Texas House Speaker Joe Straus said Tuesday he will look to reverse the $350 million in cuts made to therapy for developmentally disabled children when the 2017 legislative session starts in January.
Straus, a Republican from San Antonio, told the Texas Tribune in a sit-down interview the reduction in reimbursement rates to speech, physical and occupational therapists were "well intentioned" but needed to being revisited.
"It did not work, and it will be addressed in the supplemental budget," Straus told Texas Tribune chief executive Evan Smith. "Maybe they were a mistake."
When lawmakers passed the legislation in 2015 it tasked the Department of Health and Human Services Commission with reducing the reimbursement rate to therapists but also not jeopardize developmentally delayed children's access to care.
The cuts take effect December 15 but already the threat of reductions in payments from Medicaid have forced some therapy providers to shut down.
The Texas Tribune reported a therapy center in Tyler serving 300 children closed in October, leaving the nearest location 40 miles away in Longview.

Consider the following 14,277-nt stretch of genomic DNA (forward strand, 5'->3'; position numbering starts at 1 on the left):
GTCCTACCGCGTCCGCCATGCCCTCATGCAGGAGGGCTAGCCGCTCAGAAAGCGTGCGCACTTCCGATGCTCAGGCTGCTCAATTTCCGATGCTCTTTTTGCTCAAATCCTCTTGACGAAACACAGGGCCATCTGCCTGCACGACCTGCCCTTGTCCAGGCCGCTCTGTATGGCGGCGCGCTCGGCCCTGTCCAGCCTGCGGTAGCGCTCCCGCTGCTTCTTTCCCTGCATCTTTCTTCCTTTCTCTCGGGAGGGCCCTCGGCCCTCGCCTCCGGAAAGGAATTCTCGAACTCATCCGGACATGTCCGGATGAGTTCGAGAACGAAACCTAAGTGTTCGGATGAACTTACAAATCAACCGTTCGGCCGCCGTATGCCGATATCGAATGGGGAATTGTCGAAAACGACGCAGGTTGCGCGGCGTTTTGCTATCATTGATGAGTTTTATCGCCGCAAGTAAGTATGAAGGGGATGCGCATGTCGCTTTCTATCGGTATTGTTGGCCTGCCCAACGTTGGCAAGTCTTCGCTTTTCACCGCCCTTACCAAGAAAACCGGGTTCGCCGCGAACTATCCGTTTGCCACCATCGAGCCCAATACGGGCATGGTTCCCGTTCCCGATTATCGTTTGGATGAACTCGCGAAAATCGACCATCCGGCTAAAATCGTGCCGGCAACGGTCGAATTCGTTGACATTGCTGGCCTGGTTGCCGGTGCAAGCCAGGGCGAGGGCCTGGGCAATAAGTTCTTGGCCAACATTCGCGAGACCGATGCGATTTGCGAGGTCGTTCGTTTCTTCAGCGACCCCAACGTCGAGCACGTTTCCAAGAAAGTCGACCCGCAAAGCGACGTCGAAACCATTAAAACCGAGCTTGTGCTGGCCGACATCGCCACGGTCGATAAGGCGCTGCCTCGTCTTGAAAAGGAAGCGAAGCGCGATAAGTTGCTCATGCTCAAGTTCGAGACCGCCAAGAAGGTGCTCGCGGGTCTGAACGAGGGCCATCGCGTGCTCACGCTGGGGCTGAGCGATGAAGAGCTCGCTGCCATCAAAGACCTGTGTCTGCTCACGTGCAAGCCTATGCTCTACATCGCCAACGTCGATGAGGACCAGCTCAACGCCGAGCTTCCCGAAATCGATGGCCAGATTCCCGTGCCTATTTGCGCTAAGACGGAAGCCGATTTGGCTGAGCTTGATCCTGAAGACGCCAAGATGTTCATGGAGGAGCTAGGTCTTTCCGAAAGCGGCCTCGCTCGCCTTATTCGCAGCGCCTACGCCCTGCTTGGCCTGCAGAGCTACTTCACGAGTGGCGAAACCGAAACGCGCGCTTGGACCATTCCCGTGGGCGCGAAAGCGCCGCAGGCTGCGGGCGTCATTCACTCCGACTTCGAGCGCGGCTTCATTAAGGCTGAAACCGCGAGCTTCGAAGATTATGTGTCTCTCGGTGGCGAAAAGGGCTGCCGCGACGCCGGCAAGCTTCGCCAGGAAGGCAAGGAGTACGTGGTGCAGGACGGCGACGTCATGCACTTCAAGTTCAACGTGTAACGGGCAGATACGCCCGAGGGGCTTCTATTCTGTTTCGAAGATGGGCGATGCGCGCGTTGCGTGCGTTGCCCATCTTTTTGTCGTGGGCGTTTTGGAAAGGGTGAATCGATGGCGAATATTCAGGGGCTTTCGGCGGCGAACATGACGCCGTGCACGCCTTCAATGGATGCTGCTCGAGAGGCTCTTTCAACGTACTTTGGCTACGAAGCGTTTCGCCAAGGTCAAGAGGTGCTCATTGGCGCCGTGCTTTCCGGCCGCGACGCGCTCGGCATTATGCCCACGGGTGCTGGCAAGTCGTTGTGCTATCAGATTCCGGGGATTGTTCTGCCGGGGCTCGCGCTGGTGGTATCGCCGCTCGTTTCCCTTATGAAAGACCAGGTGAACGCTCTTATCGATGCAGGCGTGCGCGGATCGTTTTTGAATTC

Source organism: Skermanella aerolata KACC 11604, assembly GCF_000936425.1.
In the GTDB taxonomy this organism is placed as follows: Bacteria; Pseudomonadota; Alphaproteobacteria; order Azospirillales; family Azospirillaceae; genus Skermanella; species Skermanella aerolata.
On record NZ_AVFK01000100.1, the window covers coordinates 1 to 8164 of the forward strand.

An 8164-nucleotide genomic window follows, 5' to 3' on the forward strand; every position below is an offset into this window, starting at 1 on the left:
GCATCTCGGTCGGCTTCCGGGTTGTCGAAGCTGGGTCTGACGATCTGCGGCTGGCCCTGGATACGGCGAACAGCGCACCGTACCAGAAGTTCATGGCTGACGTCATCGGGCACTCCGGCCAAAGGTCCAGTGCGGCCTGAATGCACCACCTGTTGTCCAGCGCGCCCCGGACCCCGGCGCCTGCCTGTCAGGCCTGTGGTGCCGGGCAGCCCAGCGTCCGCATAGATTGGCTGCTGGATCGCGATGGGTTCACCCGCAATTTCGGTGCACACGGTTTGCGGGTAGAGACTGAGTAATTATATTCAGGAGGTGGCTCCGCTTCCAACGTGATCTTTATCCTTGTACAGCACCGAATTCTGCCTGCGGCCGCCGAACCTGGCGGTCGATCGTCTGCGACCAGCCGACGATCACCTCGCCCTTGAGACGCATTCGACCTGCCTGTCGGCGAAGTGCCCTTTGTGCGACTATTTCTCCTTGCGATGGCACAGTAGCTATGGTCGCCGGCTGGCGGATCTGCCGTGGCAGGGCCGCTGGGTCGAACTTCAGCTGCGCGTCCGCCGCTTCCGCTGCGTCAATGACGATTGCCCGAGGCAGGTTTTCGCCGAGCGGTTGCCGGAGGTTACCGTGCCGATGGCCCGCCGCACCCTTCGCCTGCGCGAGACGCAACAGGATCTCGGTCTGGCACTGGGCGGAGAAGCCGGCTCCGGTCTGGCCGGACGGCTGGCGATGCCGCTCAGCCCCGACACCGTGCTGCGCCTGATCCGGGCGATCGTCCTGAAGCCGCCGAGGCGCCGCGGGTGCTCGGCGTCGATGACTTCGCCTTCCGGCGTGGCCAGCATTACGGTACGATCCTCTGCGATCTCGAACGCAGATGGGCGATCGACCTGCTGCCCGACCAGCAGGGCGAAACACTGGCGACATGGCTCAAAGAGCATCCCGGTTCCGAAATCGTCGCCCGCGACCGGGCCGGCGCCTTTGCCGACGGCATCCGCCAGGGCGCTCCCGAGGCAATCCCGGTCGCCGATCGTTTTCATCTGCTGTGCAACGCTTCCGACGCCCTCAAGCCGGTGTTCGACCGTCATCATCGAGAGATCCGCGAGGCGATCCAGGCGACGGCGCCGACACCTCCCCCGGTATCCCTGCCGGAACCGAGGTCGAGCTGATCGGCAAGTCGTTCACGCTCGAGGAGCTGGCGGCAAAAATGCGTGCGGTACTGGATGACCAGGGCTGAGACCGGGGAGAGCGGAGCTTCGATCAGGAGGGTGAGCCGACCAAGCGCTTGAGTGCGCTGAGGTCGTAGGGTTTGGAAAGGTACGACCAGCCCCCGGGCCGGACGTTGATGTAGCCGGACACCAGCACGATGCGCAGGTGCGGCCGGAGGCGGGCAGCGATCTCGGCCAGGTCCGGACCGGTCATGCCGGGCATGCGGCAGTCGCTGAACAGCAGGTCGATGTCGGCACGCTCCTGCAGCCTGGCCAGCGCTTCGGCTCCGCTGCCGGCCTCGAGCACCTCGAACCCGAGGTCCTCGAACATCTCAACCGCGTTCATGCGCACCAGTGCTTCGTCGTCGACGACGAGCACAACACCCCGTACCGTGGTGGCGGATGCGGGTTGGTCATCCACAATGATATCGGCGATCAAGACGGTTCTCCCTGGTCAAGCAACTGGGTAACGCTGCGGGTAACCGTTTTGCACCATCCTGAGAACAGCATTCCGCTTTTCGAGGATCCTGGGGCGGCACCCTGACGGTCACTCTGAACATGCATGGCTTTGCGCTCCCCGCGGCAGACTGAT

In Dallas County, three non-profit facilities participate in the Early Child Intervention services program administered by the state.
The Warren Center in Richardson serves 760 children, 60-percent of which utilize Medicaid.
Executive director Amy Spawn says the non-profit will absorb the 25-percent reimbursement cut but will not reduce services for its clients ranging in age from birth to three years.
"It puts in a position where we're looking for more grant opportunities to fill the hole left by these cuts," Spawn said.
On Tuesday, 3-year old Montgomery Smith was receiving language development therapy through the use of physical activity with a speech language pathologist. For mom Bria, the therapy hasn't just helped her son.
“It means a lot to know that a therapist can help my child out because I didn’t know anything about autism until it came into my view," Smith said. "Now there are things I've been taught by a therapist I can use at home to help him."
The reduction in reimbursement is slated to begin December 15.